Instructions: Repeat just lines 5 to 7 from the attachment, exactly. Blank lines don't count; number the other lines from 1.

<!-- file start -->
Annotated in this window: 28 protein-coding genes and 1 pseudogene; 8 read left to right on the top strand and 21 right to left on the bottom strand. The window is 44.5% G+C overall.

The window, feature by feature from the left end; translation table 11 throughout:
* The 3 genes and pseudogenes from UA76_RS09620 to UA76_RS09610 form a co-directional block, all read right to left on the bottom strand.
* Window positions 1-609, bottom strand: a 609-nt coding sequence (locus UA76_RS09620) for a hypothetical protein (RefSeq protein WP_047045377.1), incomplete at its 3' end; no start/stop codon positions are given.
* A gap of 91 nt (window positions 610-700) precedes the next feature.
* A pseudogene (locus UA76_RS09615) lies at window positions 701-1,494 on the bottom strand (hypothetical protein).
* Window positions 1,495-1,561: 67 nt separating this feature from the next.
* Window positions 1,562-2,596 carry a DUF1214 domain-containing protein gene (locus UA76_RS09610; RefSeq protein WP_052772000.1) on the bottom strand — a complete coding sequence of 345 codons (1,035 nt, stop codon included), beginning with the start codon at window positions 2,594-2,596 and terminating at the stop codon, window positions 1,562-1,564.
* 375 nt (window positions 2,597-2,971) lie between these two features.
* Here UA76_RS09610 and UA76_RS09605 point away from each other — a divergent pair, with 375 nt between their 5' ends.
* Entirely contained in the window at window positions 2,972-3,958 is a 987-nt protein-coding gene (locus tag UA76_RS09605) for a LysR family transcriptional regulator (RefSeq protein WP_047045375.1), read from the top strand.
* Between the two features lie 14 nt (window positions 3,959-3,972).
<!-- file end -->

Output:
* A gap of 91 nt (window positions 610-700) precedes the next feature.
* A pseudogene (locus UA76_RS09615) lies at window positions 701-1,494 on the bottom strand (hypothetical protein).
* Window positions 1,495-1,561: 67 nt separating this feature from the next.